Dogs for adoption taking social media by storm

Social media is great for getting your message out there—the Montgomery County Animal Shelter (MCAS) in Texas can certainly attest to this.

The county-funded shelter does not have an advertising budget and instead has turned to Facebook to help with their marketing efforts—and with much success, thanks to the great team of staff, volunteers and community supporters.

Photos of the shelter’s new canine arrivals up for adoption are often posted on their Facebook page in hopes of helping the animals find new homes. The photos are taken by a team of volunteers, explained Todd Weller on the shelter’s Facebook live show on June 11. The team has a lot of fun dressing up the animals and helping to bring out their personalities in the photos.

As a volunteer himself, Weller donates his Sundays to taking photos at the MCAS. “It’s very rewarding,” he says. “We had a couple that… drove all the way in from Waco because they saw one of our pictures online of a dog named Henrietta, and they just loved the picture and came in and snatched Henrietta right up and Henrietta went to a forever home.”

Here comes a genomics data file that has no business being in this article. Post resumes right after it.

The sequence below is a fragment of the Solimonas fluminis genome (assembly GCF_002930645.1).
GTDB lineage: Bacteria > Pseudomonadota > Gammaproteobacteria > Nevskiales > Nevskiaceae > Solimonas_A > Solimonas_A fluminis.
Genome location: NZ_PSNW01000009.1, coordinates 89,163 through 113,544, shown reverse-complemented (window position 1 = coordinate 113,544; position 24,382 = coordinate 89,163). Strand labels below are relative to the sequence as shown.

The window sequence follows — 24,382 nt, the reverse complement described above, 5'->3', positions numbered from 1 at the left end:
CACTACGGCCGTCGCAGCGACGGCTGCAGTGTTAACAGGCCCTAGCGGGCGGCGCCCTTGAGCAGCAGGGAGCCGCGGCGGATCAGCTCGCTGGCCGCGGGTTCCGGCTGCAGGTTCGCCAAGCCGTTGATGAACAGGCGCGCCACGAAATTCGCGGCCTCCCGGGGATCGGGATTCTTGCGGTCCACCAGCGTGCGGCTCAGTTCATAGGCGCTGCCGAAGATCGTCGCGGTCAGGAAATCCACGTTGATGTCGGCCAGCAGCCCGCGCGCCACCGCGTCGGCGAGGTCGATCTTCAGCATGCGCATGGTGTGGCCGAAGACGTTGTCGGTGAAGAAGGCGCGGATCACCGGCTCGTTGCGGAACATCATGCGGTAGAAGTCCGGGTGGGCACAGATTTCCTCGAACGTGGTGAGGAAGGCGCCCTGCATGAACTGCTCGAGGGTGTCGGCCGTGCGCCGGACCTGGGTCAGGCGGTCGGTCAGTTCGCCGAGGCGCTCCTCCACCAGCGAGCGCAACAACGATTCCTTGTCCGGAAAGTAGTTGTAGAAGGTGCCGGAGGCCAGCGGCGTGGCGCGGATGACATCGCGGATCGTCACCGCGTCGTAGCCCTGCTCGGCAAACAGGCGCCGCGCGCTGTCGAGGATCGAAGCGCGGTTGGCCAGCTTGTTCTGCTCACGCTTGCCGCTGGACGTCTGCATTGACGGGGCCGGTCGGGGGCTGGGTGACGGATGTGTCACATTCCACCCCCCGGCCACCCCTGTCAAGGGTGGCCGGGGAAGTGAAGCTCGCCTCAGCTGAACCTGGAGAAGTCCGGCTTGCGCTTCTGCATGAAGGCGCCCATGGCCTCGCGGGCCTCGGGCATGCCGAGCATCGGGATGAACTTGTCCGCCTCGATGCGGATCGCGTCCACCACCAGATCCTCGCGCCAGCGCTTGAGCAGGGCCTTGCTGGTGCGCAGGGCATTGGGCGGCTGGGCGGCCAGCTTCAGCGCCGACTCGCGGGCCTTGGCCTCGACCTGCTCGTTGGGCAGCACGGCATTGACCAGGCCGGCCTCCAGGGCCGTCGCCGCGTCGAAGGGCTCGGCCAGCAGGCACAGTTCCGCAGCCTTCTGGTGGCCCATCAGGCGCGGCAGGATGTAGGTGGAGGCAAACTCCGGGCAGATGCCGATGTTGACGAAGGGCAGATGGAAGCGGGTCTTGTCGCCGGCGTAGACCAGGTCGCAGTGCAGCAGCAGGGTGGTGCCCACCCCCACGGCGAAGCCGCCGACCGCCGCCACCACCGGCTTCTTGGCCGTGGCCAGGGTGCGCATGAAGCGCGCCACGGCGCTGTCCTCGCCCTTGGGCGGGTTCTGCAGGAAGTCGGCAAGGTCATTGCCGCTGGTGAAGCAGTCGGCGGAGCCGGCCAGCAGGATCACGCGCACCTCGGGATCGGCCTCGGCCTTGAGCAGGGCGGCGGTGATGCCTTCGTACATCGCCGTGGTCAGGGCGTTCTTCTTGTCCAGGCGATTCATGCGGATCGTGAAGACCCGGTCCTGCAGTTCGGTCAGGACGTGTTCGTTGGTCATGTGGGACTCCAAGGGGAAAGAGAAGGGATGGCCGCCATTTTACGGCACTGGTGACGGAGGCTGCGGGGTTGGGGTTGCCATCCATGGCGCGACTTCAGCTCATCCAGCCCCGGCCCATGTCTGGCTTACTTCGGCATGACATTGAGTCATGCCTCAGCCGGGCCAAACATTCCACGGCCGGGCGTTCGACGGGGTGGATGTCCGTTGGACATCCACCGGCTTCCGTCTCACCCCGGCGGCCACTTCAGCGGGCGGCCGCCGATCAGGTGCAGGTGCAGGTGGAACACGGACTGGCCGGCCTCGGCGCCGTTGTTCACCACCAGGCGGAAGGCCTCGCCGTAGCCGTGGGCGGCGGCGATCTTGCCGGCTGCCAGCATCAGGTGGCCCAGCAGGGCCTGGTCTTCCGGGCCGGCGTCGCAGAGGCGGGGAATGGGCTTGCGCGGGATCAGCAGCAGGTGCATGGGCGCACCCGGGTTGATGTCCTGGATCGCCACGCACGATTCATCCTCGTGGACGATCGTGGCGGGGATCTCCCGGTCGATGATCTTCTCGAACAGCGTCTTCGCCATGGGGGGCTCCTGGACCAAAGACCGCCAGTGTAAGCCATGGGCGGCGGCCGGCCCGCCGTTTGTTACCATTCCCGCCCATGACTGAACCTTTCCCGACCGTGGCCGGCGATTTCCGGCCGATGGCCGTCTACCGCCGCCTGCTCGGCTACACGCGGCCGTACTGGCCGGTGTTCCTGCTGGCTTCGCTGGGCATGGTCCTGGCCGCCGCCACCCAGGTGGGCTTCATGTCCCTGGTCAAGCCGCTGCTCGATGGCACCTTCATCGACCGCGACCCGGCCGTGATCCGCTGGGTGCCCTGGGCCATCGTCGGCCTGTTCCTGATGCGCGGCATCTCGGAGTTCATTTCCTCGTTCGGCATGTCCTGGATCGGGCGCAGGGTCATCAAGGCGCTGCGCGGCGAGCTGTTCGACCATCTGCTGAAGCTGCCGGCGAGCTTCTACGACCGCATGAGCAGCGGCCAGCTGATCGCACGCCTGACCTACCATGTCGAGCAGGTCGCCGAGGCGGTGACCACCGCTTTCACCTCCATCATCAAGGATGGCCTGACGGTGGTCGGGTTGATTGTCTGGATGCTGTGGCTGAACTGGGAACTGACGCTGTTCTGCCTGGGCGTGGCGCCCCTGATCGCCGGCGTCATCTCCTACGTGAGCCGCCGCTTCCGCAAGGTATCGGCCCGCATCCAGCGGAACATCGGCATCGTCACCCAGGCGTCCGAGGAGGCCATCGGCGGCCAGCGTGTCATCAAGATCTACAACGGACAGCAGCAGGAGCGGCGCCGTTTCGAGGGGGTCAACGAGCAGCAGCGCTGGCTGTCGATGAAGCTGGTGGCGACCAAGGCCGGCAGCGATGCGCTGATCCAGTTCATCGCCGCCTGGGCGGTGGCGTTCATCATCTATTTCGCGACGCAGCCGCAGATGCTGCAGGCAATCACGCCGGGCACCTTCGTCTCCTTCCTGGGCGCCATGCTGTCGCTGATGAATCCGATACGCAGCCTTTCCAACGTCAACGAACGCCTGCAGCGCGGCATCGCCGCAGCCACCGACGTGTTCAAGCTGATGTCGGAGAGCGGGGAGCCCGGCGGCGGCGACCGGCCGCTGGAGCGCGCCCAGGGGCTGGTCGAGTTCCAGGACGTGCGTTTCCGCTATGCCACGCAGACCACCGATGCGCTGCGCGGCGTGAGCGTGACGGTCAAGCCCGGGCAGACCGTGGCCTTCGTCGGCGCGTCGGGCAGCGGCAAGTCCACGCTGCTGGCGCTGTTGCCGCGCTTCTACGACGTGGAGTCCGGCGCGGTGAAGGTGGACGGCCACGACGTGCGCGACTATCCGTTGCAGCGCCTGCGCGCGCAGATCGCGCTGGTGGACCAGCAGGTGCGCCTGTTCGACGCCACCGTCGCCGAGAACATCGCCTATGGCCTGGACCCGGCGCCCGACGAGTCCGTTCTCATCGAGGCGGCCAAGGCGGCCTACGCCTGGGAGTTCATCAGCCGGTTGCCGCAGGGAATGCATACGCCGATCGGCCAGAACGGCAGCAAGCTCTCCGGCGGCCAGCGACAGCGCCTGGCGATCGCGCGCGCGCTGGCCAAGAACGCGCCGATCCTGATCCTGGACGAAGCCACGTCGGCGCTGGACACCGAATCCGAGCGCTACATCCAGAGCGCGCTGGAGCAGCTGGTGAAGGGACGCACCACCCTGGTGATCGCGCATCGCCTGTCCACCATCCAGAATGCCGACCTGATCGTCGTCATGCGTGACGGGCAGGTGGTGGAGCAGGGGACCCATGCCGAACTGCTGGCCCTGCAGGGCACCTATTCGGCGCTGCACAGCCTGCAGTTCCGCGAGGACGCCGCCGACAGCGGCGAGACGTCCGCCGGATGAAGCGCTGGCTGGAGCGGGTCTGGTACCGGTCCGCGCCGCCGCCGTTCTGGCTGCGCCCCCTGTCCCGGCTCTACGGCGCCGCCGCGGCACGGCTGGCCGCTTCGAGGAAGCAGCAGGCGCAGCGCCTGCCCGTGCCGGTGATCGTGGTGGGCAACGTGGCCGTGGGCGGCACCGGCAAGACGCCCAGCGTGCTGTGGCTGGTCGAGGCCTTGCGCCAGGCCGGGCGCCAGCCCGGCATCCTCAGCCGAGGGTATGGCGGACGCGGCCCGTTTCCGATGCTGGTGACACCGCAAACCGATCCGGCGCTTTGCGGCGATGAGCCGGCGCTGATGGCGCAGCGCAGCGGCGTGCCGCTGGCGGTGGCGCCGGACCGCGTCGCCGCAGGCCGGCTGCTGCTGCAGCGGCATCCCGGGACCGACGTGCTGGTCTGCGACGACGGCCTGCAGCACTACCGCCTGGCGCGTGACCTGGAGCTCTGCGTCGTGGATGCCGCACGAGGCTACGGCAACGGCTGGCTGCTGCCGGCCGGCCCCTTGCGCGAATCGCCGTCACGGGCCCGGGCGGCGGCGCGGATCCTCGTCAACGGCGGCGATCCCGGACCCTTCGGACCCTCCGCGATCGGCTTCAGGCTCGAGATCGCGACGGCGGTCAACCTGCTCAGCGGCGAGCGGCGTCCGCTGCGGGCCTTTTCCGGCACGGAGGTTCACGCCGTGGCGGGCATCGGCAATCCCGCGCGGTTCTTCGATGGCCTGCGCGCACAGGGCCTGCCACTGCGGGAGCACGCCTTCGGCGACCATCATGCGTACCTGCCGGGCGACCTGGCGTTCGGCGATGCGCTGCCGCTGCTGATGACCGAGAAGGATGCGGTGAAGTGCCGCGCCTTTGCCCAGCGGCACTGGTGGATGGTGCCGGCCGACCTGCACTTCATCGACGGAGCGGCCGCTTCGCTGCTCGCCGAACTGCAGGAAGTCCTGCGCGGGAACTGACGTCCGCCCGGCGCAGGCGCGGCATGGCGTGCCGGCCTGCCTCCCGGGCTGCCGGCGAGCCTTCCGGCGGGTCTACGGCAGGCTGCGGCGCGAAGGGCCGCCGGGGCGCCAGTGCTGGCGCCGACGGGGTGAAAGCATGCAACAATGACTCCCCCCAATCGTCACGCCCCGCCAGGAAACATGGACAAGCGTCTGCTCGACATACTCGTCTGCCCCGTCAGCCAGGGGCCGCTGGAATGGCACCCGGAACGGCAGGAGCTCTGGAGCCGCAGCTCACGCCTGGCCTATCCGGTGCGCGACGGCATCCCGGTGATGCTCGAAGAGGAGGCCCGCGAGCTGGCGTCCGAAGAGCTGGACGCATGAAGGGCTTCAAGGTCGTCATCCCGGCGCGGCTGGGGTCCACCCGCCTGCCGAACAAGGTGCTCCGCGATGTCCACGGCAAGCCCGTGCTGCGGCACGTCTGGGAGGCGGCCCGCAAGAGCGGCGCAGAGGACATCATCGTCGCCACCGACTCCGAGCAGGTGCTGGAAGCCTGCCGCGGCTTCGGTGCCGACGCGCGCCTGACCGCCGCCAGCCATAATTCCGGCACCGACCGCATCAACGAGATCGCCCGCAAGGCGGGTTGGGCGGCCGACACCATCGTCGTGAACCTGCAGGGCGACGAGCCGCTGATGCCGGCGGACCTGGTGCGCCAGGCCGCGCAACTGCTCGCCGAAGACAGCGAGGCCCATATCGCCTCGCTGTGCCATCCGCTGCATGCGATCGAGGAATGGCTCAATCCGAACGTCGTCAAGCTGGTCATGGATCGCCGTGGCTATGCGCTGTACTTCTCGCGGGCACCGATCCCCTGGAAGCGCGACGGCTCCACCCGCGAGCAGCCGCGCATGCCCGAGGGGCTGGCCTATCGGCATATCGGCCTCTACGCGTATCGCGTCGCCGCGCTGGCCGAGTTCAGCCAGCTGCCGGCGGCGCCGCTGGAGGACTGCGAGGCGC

On Facebook live, the MCAS team said they are proud of their high rate of live releases—up to 90% at times. They are working hard to move toward “no-kill” status through the ongoing support from the greater community through adoption, fostering, and transport options for their animals.

According to the American Society for the Prevention of Cruelty to Animals (ASPCA), 6.5 million companion animals enter U.S. animal shelters every year. Most are dogs and cats. But there is some good news—this number has declined since 2011 estimates of 7.2 million.

Some weeks, the shelter can take in more than 500 animals. They say they’re always looking for more hands on deck, and that anyone interested in volunteering is very welcome. Weller and the photo team take photos of new arrivals every Sunday from 11:30 a.m. In addition to taking photos, volunteers can also help bring the dogs out to photographers or edit the pictures by cropping and photoshopping out their leashes.

Melanie Sun for NTD Television

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